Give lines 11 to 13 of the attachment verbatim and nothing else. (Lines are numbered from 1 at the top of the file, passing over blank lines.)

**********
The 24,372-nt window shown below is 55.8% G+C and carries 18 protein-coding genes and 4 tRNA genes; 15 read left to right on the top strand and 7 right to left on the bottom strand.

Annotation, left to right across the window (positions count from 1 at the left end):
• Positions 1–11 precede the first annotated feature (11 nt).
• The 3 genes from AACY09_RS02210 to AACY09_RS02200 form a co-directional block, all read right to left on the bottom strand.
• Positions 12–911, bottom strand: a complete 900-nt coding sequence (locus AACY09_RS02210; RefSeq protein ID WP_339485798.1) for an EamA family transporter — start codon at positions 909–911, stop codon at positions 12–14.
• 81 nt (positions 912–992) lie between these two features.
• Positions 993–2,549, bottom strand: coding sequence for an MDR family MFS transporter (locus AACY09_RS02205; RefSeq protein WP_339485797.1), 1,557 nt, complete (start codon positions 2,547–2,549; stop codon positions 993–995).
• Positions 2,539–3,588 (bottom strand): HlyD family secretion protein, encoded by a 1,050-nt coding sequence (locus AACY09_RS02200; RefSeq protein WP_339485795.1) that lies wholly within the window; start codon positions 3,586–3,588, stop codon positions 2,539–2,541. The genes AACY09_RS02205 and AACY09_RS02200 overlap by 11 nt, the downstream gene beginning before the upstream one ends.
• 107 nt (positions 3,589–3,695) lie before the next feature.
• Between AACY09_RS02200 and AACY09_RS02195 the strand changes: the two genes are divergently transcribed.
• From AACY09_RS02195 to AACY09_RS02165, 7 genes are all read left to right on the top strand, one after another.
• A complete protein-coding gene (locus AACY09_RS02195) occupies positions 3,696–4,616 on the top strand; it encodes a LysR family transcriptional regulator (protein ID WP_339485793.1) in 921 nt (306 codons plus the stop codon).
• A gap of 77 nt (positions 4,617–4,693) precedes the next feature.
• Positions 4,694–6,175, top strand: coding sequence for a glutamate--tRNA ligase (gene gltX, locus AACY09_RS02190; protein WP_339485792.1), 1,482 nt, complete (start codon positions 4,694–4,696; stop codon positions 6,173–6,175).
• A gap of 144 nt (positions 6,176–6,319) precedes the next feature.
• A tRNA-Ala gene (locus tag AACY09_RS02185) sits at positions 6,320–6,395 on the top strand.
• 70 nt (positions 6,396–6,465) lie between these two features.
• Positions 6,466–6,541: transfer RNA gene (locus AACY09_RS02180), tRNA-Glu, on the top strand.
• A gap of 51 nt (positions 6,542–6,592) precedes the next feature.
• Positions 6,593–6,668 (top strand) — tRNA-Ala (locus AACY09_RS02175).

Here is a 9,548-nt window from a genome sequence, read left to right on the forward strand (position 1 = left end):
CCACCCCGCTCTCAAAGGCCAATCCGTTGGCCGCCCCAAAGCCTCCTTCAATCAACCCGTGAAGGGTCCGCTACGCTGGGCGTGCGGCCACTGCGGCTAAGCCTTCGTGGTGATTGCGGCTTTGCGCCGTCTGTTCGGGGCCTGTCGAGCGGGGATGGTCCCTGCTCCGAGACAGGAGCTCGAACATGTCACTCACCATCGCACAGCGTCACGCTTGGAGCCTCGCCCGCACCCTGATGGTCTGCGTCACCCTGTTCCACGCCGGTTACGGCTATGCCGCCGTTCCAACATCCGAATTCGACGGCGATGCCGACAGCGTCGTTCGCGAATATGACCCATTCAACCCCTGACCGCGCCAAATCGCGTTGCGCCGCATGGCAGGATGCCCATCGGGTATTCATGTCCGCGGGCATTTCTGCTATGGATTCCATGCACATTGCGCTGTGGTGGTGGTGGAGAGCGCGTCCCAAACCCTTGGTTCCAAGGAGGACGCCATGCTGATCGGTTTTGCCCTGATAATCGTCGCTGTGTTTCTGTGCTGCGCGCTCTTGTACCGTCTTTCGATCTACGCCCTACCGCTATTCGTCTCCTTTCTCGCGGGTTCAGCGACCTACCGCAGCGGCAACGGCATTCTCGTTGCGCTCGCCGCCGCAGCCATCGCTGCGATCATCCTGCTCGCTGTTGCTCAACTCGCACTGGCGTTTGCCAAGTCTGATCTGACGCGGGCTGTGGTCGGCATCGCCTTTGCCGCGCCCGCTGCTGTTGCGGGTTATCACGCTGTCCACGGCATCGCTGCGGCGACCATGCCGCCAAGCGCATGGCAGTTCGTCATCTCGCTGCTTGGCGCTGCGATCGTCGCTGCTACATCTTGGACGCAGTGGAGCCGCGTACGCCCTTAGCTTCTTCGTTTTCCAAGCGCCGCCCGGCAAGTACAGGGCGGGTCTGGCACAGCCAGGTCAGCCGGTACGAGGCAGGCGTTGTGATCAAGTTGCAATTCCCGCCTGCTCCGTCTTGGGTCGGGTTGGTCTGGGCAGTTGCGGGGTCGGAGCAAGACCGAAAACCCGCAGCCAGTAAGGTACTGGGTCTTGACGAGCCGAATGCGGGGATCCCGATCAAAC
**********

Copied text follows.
• From AACY09_RS02195 to AACY09_RS02165, 7 genes are all read left to right on the top strand, one after another.
• A complete protein-coding gene (locus AACY09_RS02195) occupies positions 3,696–4,616 on the top strand; it encodes a LysR family transcriptional regulator (protein ID WP_339485793.1) in 921 nt (306 codons plus the stop codon).
• A gap of 77 nt (positions 4,617–4,693) precedes the next feature.